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Film noir is one of the more interesting film genres because in a lot of ways it only exists as a collection of qualities identified after the fact. Film noir exists as a very specific approach to telling certain types of stories about urban alienation and crime, many of which were forced on the filmmaker because of the production code of the period. This forces them to be highly stylized, and the post-modern hyper realization of today's cinema has often taken those qualities and amplified them. Shooting a wedding in film noir style is about as far from the original format as you can get, but may be an interesting way to approach an otherwise boring set up. Here are a few tips on shooting a wedding in film noir style with special attention to the aesthetic aspects of this genre.
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One of the most identifiable aesthetic elements of the film noir style are the Dutch angles. A Dutch angle is a canted, or slanted, camera angle that leaves the perspective off balance. This may force it to lean in one direction or the other, but essentially avoids sitting straight. This is done to heighten the tension or give a sense of unbalance to the viewer, especially since there is a lot of moral ambiguity in film noir. This is easy enough when shooting a wedding in film noir style, and just choose to use Dutch angles at different points as a way of bringing up the energy as the wedding proceeds.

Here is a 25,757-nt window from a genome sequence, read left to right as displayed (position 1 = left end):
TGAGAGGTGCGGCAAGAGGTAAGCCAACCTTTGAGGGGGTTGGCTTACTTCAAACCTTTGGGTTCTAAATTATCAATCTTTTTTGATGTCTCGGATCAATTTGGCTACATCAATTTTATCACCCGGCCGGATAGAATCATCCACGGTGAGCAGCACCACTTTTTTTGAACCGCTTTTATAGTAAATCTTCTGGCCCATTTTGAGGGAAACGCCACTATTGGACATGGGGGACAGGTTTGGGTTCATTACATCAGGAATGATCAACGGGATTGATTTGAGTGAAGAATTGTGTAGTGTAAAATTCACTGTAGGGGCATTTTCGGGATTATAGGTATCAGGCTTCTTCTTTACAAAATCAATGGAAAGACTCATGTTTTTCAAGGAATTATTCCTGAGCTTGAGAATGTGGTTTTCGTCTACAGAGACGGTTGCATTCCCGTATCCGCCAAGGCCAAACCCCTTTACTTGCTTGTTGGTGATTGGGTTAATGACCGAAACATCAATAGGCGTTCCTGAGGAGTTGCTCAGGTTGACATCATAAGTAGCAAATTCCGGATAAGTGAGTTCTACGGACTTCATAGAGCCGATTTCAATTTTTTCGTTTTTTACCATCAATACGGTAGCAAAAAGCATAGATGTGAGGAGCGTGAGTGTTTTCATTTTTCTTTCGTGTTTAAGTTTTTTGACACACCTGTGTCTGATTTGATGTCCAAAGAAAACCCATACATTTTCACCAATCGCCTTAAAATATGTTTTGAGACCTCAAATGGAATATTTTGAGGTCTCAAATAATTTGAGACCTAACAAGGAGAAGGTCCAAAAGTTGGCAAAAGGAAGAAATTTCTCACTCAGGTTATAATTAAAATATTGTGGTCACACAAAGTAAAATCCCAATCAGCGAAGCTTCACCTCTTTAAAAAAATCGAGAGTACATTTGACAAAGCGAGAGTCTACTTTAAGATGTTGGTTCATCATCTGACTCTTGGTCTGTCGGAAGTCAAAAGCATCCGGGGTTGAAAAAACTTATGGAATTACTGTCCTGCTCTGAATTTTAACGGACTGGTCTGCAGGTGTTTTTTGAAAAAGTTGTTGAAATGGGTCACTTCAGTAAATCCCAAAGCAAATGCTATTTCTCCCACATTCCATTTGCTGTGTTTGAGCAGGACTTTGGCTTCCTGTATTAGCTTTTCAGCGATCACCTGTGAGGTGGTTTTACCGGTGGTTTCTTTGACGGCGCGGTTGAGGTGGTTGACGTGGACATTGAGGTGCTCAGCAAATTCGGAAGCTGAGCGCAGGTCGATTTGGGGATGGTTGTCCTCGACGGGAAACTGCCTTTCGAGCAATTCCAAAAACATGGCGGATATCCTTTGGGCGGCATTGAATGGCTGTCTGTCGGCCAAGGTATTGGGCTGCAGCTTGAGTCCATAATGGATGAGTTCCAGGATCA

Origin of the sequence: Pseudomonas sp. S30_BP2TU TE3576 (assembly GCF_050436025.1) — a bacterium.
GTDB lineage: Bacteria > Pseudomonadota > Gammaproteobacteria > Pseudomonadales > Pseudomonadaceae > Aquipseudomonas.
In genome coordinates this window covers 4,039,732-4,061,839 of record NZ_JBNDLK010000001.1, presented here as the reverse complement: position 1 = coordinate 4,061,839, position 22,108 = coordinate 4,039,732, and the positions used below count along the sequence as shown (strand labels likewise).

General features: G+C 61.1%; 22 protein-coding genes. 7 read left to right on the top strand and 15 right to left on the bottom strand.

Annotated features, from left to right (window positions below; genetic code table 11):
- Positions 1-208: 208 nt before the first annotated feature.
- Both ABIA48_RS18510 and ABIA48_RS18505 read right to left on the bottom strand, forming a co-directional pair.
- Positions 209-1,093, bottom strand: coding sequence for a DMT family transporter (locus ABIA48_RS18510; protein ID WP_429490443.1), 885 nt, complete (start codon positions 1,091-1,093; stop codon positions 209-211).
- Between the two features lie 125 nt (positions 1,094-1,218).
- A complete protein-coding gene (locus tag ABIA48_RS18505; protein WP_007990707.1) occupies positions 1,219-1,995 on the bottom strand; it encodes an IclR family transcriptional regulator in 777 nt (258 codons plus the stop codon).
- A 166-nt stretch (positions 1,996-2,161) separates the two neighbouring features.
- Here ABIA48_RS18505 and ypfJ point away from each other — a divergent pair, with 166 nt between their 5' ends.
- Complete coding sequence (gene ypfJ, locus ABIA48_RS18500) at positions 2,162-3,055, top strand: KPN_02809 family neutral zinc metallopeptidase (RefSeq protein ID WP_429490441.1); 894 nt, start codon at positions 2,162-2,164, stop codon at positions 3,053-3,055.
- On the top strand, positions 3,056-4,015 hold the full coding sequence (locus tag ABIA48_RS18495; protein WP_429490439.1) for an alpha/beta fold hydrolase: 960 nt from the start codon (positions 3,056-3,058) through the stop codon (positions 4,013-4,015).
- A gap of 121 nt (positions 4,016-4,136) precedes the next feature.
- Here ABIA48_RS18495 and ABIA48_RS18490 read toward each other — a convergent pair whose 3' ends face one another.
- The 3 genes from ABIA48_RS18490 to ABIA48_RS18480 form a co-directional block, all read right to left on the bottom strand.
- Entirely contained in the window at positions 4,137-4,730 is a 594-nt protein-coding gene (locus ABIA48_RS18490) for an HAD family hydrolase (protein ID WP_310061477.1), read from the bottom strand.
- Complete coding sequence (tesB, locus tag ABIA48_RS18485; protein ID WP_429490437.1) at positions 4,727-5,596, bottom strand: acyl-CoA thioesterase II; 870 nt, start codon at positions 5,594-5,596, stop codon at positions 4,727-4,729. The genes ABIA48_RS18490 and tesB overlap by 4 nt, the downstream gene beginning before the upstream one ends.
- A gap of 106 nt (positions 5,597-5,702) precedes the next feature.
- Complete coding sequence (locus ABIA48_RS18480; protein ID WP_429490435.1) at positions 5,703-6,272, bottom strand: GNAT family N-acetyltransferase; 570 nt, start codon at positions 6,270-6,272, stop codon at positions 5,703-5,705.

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Film noir is nothing without lighting, and you may want to take a look at a lot of examples. Usually this means a lot of dark areas with very specific, moody, low key lighting on the subjects. It is harder to accomplish this kind of lighting scheme when you are filming in an active event that you do not have complete control over, but you may be able to station lights on some of the guests and on the alter. This will allow you to use a very high contrast lighting set up on the bride and groom and make sure that the background remains much darker.
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Color or Black and White
Conventional film noir, such as the Maltese Falcon or the Big Sleep, were in black and white. This is because this was the standard film stock of the time, but since film noir's style developed out of necessity it is often important to maintain this. There are a lot of modern film noir examples, such as the films of David Lynch or Florida noir films like Palmetto, and you can look to them to find a way of using saturation and heavy reds and blues to accent a film noir feel. There is no right answer for whether or not you should use color or black and white for your film noir wedding, but since weddings tend to use a black and white color palette you may want to try it out when shooting a wedding in a film noir style. You may also want to try isolated colors, with black and white and a few selected hues coming through like the red of lips. This may take longer during color grading, but it is a nice effect anyway.
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Source: Author's own experience.